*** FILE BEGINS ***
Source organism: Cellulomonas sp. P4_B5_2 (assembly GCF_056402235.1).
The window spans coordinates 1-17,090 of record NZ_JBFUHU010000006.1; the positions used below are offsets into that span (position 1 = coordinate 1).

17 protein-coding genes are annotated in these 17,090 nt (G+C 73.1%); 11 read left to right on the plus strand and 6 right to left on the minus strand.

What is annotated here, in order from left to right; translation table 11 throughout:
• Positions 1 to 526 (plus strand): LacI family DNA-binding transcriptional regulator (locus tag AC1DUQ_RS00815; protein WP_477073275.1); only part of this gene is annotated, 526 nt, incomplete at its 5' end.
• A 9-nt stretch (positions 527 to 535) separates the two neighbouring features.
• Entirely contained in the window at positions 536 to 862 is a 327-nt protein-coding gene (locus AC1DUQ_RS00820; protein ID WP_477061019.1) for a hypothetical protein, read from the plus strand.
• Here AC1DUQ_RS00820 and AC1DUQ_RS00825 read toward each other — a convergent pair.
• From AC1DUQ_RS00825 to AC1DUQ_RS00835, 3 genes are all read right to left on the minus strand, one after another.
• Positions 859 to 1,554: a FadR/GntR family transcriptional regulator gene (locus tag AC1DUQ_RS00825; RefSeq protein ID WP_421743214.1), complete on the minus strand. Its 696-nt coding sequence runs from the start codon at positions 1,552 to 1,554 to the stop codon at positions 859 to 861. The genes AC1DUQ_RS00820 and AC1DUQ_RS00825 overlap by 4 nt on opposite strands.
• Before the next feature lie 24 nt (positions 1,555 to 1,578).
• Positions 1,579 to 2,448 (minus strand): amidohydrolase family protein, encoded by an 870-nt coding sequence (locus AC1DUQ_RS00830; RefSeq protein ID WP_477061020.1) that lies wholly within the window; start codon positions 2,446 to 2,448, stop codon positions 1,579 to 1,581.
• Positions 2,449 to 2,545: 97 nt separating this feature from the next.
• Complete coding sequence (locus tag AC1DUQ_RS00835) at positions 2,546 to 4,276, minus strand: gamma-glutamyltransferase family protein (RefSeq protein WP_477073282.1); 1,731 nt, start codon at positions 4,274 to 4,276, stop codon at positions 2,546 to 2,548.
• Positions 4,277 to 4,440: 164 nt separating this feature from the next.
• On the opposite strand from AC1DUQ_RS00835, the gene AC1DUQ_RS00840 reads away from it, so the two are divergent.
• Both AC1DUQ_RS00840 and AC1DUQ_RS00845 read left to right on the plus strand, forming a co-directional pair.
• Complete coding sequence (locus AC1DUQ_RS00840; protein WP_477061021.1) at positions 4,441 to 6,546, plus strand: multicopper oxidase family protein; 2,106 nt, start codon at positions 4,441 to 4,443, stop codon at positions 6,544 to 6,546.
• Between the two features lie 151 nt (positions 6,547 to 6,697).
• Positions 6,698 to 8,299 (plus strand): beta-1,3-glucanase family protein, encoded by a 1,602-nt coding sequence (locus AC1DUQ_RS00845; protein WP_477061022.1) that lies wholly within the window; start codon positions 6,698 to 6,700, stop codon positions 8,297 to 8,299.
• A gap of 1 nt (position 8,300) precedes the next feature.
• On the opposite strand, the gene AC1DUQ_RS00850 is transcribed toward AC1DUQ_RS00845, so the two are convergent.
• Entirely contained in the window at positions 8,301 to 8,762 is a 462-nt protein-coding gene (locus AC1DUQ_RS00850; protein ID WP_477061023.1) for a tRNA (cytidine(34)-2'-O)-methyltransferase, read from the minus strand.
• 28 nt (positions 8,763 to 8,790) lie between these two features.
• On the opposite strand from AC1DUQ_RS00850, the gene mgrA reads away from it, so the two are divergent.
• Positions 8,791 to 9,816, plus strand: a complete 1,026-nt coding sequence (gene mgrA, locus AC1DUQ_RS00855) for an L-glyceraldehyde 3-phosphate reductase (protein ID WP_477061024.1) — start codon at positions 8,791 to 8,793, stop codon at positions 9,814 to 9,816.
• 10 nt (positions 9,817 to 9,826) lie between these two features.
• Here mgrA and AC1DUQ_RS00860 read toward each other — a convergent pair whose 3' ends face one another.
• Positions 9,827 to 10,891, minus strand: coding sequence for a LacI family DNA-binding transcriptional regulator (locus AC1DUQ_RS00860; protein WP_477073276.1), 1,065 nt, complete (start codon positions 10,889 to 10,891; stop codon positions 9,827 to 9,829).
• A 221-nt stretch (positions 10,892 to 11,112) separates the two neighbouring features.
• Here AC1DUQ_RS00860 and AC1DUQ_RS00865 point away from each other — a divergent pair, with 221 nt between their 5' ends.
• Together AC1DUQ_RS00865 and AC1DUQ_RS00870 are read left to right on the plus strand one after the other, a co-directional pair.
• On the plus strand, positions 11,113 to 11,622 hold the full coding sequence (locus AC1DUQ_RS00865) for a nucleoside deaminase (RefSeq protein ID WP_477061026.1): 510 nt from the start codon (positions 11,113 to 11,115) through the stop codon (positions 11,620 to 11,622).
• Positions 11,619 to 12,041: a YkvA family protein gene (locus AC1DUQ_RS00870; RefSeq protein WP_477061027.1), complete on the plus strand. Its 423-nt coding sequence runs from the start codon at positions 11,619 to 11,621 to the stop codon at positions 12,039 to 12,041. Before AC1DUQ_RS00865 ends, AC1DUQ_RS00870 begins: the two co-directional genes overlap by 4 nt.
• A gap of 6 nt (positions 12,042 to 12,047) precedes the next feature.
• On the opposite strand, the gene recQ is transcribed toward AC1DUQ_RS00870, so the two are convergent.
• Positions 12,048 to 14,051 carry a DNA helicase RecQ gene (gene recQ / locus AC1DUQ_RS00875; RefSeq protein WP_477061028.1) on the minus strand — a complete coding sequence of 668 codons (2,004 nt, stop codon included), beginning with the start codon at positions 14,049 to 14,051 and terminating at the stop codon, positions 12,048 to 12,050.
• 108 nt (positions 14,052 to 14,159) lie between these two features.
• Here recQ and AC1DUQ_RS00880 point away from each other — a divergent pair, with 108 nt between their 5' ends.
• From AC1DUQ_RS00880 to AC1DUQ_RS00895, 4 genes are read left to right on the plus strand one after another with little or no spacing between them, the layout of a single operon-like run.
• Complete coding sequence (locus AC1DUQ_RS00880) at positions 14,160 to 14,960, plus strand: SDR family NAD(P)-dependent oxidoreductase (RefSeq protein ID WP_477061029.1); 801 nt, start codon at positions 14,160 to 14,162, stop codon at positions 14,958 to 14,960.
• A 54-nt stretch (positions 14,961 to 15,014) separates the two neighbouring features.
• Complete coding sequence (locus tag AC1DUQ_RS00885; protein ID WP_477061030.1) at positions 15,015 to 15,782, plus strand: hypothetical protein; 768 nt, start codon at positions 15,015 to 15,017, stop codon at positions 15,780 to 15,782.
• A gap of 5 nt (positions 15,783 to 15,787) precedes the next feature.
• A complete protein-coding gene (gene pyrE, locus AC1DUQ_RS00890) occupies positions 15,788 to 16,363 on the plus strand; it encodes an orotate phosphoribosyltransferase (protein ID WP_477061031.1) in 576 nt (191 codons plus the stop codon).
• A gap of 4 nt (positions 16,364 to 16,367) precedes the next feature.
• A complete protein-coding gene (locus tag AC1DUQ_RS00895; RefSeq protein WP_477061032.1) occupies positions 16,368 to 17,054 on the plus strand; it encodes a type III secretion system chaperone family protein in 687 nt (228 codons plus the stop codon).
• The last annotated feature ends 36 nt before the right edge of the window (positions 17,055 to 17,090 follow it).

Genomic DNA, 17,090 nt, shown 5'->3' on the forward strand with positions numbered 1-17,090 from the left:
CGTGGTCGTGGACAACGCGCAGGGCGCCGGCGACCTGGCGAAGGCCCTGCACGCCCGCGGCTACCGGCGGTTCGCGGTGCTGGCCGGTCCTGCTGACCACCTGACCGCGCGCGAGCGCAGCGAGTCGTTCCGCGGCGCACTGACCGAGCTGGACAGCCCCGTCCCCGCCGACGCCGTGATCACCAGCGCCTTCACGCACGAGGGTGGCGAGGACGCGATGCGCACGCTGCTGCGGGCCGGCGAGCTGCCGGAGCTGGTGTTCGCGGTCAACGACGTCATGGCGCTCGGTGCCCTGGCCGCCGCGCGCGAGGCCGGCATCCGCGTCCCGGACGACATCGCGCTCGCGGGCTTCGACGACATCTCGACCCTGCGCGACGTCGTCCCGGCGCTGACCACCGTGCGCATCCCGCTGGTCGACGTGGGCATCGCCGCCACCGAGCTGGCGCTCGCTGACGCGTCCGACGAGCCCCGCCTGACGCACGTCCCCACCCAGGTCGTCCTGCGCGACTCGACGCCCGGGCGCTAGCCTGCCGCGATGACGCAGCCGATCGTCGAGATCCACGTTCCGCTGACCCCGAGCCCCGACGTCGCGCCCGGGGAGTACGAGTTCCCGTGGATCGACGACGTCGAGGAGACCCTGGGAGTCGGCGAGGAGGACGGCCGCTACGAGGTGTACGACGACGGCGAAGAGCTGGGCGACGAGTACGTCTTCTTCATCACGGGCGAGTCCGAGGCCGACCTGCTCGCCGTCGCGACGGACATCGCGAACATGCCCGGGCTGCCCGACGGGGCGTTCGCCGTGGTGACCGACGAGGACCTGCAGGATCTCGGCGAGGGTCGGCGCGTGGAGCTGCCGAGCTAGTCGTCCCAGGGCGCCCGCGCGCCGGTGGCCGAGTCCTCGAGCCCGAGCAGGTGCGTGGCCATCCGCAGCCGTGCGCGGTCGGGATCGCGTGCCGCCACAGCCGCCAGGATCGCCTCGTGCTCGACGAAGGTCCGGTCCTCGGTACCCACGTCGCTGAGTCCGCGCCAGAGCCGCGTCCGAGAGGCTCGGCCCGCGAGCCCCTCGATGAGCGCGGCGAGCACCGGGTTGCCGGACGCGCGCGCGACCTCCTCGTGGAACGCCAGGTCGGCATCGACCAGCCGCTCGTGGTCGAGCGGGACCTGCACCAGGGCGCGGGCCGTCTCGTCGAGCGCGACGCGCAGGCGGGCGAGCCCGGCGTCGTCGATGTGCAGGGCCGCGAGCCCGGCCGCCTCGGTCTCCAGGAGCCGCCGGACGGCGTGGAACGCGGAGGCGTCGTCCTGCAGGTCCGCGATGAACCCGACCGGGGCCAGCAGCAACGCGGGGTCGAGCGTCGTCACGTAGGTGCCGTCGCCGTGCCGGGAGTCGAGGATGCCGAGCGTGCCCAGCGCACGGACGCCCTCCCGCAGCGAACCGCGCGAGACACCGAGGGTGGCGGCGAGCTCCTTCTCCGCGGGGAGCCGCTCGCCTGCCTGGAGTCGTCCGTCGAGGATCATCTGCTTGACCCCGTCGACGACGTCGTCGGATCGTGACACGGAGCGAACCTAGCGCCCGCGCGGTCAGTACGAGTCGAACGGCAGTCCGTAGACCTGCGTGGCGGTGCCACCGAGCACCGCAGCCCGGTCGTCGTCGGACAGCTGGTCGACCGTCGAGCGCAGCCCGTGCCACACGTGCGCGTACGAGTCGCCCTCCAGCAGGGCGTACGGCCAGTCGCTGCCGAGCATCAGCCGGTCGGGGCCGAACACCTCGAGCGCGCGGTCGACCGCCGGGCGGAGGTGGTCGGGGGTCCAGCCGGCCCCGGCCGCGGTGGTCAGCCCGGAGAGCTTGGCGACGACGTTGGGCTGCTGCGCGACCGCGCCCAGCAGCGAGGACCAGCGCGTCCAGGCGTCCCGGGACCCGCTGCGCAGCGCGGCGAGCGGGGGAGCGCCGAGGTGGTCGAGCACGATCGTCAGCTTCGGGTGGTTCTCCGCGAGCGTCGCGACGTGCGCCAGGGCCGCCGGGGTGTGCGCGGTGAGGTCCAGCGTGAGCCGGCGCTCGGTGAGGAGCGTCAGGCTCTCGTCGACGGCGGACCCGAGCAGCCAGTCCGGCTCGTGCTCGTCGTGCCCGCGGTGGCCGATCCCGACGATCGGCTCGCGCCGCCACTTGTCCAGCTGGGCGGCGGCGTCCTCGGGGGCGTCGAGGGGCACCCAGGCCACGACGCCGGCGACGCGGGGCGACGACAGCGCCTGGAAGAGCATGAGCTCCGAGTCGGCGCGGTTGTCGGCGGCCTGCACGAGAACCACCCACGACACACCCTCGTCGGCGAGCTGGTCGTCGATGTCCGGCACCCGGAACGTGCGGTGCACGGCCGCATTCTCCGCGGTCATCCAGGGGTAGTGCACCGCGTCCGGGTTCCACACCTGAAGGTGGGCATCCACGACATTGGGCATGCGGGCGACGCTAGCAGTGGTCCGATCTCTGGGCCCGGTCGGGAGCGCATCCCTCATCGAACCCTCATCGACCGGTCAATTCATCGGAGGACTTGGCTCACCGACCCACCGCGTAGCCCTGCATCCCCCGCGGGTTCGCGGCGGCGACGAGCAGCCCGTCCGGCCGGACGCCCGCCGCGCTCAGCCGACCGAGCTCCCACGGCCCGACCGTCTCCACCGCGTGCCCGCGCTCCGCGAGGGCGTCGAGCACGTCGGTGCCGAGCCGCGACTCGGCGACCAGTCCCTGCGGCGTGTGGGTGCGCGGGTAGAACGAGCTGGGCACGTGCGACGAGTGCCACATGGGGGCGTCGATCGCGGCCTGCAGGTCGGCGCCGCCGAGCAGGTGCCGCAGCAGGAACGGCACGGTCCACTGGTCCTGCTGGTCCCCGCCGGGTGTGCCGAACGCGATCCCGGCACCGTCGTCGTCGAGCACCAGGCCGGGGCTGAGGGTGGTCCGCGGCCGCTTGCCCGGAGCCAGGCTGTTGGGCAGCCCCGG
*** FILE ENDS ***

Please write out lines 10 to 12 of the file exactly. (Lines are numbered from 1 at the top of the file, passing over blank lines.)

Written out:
• Positions 859 to 1,554: a FadR/GntR family transcriptional regulator gene (locus tag AC1DUQ_RS00825; RefSeq protein ID WP_421743214.1), complete on the minus strand. Its 696-nt coding sequence runs from the start codon at positions 1,552 to 1,554 to the stop codon at positions 859 to 861. The genes AC1DUQ_RS00820 and AC1DUQ_RS00825 overlap by 4 nt on opposite strands.
• Before the next feature lie 24 nt (positions 1,555 to 1,578).
• Positions 1,579 to 2,448 (minus strand): amidohydrolase family protein, encoded by an 870-nt coding sequence (locus AC1DUQ_RS00830; RefSeq protein ID WP_477061020.1) that lies wholly within the window; start codon positions 2,446 to 2,448, stop codon positions 1,579 to 1,581.